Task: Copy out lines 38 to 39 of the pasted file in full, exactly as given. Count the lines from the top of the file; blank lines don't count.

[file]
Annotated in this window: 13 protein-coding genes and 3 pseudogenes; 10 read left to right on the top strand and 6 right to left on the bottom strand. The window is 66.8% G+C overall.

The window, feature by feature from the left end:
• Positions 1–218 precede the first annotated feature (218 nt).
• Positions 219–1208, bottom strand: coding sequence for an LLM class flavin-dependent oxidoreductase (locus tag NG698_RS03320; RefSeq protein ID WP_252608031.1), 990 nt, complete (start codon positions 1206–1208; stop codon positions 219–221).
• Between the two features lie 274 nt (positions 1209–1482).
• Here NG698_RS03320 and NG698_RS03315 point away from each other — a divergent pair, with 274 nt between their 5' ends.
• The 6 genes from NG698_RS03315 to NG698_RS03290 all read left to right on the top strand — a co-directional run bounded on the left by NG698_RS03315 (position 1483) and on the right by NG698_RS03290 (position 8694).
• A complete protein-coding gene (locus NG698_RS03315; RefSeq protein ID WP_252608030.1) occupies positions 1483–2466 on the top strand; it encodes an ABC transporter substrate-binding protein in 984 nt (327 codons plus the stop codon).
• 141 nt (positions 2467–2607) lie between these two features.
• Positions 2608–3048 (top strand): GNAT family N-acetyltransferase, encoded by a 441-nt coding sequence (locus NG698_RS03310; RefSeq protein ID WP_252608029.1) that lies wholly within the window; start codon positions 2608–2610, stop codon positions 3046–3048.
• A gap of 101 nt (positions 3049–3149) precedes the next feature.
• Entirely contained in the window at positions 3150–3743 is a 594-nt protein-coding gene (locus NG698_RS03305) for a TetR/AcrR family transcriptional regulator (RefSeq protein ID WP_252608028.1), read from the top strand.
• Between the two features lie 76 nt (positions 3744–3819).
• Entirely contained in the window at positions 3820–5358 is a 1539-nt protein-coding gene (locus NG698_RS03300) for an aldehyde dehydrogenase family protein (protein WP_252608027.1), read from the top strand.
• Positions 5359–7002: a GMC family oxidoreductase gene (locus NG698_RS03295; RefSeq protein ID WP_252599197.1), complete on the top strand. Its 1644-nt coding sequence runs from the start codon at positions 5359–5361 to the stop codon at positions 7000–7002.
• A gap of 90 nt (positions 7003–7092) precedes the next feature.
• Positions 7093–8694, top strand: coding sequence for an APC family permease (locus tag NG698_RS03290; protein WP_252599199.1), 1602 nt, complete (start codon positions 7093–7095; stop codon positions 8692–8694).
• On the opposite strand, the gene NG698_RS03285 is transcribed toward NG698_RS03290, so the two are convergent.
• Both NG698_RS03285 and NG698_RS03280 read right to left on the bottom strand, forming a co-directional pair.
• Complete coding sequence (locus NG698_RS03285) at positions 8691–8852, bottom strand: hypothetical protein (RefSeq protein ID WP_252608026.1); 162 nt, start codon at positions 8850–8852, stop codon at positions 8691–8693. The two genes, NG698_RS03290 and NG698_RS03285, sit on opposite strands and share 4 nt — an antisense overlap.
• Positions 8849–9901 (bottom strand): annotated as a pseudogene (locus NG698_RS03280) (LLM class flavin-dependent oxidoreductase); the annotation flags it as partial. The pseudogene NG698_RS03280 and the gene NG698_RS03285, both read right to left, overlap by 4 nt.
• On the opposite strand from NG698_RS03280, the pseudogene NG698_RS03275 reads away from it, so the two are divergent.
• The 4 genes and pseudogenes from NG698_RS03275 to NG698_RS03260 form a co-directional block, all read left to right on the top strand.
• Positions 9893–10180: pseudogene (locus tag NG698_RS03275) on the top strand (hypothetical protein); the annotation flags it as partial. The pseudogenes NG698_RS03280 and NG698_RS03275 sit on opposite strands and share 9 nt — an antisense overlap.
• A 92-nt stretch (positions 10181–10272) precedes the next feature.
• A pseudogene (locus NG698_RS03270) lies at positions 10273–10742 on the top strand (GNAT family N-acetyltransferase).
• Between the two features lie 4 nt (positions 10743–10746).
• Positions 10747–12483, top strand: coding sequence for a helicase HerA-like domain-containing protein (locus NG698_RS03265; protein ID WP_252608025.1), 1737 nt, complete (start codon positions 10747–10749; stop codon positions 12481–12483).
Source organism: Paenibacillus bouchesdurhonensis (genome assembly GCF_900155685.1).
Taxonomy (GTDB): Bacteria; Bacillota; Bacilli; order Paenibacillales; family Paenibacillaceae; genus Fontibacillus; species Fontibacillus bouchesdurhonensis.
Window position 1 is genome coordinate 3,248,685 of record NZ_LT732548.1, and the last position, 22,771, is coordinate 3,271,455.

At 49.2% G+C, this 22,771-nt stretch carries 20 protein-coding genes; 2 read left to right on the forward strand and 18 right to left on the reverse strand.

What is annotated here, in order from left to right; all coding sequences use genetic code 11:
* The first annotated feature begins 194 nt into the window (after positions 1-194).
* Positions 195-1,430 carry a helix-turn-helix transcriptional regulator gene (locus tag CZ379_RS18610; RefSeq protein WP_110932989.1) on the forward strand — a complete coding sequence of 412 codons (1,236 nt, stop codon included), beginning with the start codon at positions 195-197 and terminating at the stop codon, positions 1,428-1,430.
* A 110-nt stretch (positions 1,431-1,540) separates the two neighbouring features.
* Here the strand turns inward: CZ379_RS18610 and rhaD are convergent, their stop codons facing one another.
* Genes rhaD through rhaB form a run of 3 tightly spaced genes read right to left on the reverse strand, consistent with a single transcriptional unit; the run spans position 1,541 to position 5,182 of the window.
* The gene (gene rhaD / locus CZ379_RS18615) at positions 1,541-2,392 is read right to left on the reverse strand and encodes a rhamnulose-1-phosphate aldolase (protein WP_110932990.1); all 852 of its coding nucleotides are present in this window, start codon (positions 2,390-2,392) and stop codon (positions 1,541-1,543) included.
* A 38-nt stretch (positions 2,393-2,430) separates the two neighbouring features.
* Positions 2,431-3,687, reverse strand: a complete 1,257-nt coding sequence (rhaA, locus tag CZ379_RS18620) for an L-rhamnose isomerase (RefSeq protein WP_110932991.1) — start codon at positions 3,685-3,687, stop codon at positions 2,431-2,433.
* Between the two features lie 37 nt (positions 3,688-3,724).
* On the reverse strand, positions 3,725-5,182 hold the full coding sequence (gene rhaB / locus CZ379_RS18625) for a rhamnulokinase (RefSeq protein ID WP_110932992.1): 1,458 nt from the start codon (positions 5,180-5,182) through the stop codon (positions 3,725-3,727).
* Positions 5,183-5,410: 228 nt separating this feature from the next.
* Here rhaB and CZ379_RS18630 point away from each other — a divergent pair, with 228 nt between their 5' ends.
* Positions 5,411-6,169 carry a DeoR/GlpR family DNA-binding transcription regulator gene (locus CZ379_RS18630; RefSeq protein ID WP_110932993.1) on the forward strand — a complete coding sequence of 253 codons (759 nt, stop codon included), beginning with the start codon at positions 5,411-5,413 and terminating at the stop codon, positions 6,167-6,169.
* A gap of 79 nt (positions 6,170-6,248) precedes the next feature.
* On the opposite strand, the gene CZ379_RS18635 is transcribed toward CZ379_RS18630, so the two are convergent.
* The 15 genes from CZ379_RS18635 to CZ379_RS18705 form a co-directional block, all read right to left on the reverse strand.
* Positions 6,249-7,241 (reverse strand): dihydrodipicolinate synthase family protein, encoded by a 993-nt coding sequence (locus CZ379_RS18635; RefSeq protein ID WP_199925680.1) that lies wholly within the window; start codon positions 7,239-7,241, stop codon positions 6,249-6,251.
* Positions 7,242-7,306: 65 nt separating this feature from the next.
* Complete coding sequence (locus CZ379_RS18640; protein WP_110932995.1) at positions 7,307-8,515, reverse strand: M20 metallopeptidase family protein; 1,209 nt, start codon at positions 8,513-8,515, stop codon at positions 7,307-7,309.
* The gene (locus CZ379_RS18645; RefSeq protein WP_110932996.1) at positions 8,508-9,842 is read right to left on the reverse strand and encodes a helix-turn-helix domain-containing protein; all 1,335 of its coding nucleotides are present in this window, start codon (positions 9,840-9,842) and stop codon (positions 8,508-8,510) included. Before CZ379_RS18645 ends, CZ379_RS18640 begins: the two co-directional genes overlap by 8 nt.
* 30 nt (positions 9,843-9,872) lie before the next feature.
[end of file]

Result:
* Genes rhaD through rhaB form a run of 3 tightly spaced genes read right to left on the reverse strand, consistent with a single transcriptional unit; the run spans position 1,541 to position 5,182 of the window.
* The gene (gene rhaD / locus CZ379_RS18615) at positions 1,541-2,392 is read right to left on the reverse strand and encodes a rhamnulose-1-phosphate aldolase (protein WP_110932990.1); all 852 of its coding nucleotides are present in this window, start codon (positions 2,390-2,392) and stop codon (positions 1,541-1,543) included.